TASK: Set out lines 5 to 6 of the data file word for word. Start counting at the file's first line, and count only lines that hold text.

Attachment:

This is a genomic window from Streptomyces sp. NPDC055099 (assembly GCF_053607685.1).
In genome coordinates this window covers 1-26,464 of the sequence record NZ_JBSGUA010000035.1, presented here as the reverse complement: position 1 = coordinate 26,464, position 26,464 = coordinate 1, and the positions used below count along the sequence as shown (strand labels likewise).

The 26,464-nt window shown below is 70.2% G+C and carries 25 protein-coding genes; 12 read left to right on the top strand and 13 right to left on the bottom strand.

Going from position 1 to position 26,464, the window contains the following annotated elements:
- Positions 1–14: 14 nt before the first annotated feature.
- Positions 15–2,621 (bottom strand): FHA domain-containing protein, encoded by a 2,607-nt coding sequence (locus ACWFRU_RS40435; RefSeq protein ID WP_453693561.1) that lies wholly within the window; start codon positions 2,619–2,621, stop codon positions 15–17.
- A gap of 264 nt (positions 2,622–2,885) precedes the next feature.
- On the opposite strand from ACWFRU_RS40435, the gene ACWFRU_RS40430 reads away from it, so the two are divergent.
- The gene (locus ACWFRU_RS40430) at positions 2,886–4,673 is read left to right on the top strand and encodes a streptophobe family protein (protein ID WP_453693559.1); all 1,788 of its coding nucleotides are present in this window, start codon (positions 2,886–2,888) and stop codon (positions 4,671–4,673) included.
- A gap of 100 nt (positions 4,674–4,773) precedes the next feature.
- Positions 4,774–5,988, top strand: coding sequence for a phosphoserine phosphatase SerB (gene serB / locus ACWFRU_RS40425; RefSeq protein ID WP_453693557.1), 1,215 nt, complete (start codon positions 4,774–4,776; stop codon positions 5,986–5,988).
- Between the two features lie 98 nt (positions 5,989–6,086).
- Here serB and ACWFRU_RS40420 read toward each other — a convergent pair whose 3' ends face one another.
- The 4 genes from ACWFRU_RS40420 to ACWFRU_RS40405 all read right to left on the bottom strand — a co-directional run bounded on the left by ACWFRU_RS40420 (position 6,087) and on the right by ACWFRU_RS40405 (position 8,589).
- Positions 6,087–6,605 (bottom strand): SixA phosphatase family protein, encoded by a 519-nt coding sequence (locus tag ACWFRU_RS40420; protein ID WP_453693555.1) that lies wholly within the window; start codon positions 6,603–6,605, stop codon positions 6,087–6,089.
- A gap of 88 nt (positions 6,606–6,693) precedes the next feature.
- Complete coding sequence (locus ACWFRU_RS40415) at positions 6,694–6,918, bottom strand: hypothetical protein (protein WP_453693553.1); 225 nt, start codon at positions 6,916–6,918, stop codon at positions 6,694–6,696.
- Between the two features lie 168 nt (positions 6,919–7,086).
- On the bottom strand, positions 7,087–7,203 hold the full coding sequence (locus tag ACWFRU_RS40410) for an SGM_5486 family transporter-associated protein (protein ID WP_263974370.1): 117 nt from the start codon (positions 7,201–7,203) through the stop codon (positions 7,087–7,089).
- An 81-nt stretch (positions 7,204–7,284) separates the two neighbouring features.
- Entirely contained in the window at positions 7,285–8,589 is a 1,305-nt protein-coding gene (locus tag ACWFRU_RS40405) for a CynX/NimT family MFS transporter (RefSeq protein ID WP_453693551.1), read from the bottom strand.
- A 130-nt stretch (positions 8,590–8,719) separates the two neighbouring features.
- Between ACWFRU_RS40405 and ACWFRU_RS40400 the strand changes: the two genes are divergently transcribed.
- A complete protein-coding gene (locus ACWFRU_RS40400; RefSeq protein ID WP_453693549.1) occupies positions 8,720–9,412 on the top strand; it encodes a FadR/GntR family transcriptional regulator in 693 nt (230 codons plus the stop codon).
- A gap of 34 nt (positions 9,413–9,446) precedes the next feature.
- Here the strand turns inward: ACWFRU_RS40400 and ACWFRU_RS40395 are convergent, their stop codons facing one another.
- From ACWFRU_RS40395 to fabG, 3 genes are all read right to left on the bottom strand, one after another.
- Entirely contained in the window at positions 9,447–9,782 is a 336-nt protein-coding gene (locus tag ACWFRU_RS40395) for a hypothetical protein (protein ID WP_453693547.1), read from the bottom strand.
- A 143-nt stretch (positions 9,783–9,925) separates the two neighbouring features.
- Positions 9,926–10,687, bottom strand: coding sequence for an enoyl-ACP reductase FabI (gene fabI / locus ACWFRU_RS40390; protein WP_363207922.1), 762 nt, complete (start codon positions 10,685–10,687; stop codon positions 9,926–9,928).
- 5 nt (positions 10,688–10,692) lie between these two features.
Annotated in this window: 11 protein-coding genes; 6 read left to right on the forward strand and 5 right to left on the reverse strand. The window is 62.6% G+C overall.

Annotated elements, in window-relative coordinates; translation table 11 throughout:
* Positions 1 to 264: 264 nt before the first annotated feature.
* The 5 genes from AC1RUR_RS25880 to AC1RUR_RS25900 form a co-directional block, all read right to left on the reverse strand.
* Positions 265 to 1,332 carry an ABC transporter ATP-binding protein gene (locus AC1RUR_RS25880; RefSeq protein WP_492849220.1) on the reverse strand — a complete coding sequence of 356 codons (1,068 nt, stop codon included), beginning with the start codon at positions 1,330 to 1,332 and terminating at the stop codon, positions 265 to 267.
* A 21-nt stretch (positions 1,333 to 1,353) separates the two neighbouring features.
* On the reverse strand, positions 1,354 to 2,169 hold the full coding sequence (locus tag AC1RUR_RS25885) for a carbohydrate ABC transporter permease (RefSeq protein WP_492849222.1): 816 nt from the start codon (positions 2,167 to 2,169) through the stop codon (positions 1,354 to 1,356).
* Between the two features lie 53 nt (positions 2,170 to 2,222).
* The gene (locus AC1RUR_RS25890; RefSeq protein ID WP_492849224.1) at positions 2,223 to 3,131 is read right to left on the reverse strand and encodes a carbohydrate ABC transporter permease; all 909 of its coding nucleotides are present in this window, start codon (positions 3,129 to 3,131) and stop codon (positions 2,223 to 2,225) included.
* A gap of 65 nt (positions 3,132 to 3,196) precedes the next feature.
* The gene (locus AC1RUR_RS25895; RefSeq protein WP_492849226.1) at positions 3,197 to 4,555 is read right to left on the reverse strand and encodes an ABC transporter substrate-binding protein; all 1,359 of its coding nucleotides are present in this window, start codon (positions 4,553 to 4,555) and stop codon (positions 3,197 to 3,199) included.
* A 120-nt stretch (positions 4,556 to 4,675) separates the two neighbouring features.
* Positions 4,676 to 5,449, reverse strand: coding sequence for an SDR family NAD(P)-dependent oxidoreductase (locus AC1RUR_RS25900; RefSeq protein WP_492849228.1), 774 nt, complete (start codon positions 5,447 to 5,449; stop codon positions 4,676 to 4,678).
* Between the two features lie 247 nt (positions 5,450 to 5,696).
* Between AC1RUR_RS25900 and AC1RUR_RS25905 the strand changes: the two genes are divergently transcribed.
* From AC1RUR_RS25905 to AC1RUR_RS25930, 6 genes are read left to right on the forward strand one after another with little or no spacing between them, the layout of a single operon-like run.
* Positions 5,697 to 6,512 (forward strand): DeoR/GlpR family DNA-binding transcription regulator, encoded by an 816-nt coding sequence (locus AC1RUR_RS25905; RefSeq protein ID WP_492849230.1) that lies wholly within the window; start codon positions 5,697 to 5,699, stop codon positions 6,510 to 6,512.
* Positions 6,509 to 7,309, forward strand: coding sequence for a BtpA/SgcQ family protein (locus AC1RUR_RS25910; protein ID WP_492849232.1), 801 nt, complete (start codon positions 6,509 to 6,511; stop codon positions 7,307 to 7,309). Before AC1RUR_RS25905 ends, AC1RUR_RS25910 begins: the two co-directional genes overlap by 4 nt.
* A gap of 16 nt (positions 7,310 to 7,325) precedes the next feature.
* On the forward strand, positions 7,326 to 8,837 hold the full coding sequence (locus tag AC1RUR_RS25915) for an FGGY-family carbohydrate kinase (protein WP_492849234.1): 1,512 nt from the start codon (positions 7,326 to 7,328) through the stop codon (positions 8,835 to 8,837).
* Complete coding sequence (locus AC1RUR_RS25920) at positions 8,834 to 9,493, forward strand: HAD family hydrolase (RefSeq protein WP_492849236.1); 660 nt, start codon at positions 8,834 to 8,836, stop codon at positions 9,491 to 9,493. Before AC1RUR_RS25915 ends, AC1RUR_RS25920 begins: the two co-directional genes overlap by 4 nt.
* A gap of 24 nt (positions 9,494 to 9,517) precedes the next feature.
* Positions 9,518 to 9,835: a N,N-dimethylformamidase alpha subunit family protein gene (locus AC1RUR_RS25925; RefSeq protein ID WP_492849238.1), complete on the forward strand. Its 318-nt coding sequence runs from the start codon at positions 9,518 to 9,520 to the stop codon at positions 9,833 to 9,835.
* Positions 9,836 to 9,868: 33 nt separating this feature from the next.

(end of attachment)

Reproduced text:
- Positions 1–14: 14 nt before the first annotated feature.
- Positions 15–2,621 (bottom strand): FHA domain-containing protein, encoded by a 2,607-nt coding sequence (locus ACWFRU_RS40435; RefSeq protein ID WP_453693561.1) that lies wholly within the window; start codon positions 2,619–2,621, stop codon positions 15–17.